“Government’s role should pull back, and focus on bills and initiatives that provide infrastructure,” Makin said. “Let’s look at innovative ways to provide … universal (pre-kindergarten). How can we raise up teacher bottom pay so that they’re recognized for the amount of education and work that they do to become teachers? How do we create equity across the state?”

“These are great, big things,” she continued. “I think government should stay out of the classroom; I think government should stay out of the transcripts,” and retreat from “micromanaging the actual operations of our schools.”

“When you take leaders, and you strip from them their leadership and you replace it with stuff to manage, you’re not fostering leadership,” Makin said. “So I think we need to just have a different lens.”

The greatest reward

Caught in the whirlwind of statewide attention as 2018 drew to a close, Makin was besieged by congratulatory messages. She reached into her handbag and pulled out her phone to play one of them, from a former at-risk student she taught.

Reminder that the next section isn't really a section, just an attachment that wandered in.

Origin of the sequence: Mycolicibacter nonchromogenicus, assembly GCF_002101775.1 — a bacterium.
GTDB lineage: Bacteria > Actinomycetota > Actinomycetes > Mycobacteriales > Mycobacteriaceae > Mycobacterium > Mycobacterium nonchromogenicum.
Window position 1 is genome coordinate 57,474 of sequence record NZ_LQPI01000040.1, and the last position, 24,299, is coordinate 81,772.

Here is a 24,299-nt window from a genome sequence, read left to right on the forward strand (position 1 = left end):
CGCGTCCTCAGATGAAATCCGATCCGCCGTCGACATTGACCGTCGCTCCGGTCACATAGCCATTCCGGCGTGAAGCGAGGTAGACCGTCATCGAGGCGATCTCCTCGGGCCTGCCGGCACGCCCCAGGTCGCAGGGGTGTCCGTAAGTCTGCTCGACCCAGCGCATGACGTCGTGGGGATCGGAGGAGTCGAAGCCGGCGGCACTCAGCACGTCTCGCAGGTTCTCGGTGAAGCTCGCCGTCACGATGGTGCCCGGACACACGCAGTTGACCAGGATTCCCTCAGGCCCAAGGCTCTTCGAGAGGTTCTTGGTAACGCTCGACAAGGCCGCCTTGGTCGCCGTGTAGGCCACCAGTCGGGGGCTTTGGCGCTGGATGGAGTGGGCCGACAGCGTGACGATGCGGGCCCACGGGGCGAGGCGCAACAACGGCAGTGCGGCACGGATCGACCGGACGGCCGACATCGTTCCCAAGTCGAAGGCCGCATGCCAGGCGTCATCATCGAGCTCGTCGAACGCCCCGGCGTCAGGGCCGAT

“This means more to me than anything else so far,” Makin said.

“The work that you did with myself and the other students at the REAL School changed my life, and I know it changed the lives of others,” said the man, who is now head chef at a Portland restaurant.

“What a wonderful way to spend your life and career,” a slightly emotional Makin said, adding that a testimonial like that means “100 percent” as much as being tapped to head the Education Department.

“For me, what they signal is that my time on this Earth is not wasted, and that I’m contributing to something so much bigger than myself,” she said, “whether it was in the classroom, or as principal, or in a bigger job.

“That’s the thing about this (position) that I’m stoked about,” Makin added. “Is that I’ll have that opportunity to make a positive difference.”

Alex Lear can be reached at 780-9085 or [email protected]. Follow him on Twitter: @learics.